To their credit, I was contacted by KGW regarding the work party we organized for the Forest Park Trail Restoration (in conjunction with Parks staff). Given we are a volunteer organization and I have a regular job, I could not make time to do an interview.

    Sometime last year, I actually met with Parks staff to discuss the possibility of creating a legitimate natural surface trail in this area that would serve as a connection from Greeley Ave to Going and Swan Island, and encourage alternate modes of travel for the 15,000 or so people that commute to the island every day. It would have followed the existing primitive road and would not have required any significant excavation, clearing, etc. The revised Bicycle Master Plan now has a section discussing off-road cycling and we thought this might make a great demonstration project. Our suggestions were met with resistance from Parks staff. They consider preservation the “highest use” of the site. I still believe there is an opportunity there and would like to see it explored.

    Not to justify the actions of whoever did this work, but it again points to a need to create sanctioned areas for our kids (and us big kids too!) to ride. I’ve suggested to Parks that if we could get access to small parcels of land, we would build and maintain- at our expense – some pumptracks, skillsparks, etc. Those discussions continue, but at a slow pace.

    Tom Archer
    President-Northwest Trail Alliance

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  • Tankagnolo Bob May 8, 2010 at 8:18 am

    I live along the bluff. It is NOT natural habitat (except for feral cats), as said in the story. The police do not stop folks from throwing their garbage over the side every day. Folks take wheel barrows of yard debris across Willamette and look up at the “NO DUMPING” signs, and over the bank it goes.

    Also, below is miles of polluted land from industries past. So a few jumps, wow, where do kids go to play. MAYBE SOME LEGAL JUMPS, SINGLE TRACK, AND BIKE PARKS would help stop all this kids trying to have fun illegality.

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  • wsbob May 8, 2010 at 12:13 pm

    Having looked a the video above, and noting from Portland Parks page on Madrona Park that it’s just 8+ acres in size, I tend to think along the lines of Tom Archer’s #17 comment. Seems like this park might be a great candidate for the easy going meandering trail kind of off-road biking some people have referred to in the various single track in Forest Park discussions.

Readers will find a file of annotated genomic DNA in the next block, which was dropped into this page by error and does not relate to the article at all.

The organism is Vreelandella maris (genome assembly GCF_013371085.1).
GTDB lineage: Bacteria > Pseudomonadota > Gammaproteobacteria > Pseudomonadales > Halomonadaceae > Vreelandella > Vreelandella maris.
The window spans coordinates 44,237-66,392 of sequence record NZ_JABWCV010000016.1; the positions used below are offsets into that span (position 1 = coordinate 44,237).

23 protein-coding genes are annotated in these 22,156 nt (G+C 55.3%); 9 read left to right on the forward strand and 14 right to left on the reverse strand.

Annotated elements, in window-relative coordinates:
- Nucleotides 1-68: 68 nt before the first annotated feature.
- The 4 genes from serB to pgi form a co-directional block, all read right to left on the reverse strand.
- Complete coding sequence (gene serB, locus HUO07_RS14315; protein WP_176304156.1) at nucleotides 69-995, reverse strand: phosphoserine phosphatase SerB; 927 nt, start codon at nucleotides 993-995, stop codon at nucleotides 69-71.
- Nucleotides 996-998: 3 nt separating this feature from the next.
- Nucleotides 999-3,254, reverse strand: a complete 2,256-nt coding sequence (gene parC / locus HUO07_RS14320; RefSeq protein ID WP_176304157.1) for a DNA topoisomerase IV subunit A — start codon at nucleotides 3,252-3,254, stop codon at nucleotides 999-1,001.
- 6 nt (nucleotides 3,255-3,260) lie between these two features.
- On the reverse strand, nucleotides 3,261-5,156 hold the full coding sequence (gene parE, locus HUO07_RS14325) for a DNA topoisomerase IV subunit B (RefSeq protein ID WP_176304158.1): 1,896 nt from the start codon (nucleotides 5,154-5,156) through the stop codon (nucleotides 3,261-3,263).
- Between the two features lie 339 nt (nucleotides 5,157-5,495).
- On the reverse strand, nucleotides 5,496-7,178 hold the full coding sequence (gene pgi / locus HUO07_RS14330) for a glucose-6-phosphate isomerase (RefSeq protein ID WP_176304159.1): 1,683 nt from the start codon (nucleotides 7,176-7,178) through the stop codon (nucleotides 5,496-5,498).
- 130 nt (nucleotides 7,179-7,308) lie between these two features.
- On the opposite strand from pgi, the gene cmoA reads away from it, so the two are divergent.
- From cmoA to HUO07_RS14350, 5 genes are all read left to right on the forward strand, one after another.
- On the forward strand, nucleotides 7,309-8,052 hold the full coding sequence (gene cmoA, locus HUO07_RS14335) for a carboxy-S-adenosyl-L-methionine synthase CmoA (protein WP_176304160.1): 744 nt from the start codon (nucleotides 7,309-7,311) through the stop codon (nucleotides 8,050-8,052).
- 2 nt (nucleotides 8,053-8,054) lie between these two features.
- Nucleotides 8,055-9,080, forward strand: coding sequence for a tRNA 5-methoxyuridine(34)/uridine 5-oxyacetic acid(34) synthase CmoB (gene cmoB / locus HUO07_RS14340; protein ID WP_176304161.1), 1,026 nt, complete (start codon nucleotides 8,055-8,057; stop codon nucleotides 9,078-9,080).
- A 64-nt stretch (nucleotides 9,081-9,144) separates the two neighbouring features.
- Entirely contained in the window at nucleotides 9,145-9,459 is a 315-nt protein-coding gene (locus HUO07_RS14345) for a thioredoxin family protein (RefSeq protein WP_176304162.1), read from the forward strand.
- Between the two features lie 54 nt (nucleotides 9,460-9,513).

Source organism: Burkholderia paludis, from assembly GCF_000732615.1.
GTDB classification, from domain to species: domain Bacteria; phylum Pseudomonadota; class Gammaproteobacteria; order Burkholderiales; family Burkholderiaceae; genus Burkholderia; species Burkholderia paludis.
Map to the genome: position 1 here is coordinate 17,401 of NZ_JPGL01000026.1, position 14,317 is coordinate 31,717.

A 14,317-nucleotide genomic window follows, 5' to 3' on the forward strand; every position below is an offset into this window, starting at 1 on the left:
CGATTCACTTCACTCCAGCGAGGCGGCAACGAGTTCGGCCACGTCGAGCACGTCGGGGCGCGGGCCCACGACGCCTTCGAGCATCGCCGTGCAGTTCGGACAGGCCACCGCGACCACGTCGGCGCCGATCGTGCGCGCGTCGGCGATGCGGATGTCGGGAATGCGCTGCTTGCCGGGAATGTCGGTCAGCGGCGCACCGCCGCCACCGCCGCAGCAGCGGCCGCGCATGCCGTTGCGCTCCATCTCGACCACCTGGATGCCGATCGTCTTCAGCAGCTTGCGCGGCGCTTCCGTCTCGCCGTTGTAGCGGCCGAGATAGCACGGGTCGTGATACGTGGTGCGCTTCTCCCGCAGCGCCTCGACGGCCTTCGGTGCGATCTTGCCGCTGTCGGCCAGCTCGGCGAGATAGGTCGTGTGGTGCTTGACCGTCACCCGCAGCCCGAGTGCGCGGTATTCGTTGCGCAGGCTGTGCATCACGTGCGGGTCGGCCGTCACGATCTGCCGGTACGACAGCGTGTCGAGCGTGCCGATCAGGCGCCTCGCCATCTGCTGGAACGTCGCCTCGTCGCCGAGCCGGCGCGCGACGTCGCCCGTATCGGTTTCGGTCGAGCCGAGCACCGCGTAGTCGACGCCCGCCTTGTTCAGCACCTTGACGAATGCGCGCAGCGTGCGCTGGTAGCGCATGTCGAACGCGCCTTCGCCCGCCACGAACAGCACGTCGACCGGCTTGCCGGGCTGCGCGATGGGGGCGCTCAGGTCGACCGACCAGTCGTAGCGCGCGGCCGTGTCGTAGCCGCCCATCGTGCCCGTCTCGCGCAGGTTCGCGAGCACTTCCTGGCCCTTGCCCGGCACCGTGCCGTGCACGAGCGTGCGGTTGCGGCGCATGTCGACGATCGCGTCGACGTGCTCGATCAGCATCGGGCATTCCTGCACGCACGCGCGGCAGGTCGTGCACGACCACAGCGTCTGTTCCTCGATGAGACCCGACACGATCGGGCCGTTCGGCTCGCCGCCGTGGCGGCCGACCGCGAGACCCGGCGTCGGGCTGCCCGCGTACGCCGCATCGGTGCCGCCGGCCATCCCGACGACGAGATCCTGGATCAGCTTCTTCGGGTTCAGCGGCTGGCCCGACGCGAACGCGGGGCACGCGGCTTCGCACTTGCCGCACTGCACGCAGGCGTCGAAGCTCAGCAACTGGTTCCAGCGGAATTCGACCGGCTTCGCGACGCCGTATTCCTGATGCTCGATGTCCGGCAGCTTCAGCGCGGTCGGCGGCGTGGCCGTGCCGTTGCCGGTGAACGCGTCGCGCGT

From the construction of this trail though, it seems clear that the builders were seeking a different type of riding experience than that type of trail is suggested to offer.

    While having that type of experience eventually provided somewhere in the city’s stock of natural areas may be fine, this latest incident again emphasizes the importance of being very specific about what type of trail experience people are referring to when they request ‘single track’ from the people of Portland by way of the City and Portland Parks.

    Looking at the video, this trails’ builders clearly wanted jumps and steeply banked radius’s for a more exciting ride than for them could probably be had by simply tooling down a meandering trail. Something legitimate, somewhere…needs to provided for these people too.

    It’s quite a small park, but constructive establishment of off-road biking in this type of park seems to me to be the kind of development that could introduce ideas to the public about adding additional parcels of land or easements for continuity…creating a longer off-road trail for ‘point A to point B’ purposes.

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  • SkidMark May 8, 2010 at 9:16 pm

    Singletrack NOW!

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  • Coaster May 8, 2010 at 11:02 pm

    hilarious! for years its been an unused space between industrial land and an illegal dumping ground, a place where no one interested in nature cares to go.. but wait! There’s BIKE JUMPS! whoa… we better preserve this pristine part of nature before they have any more fun there.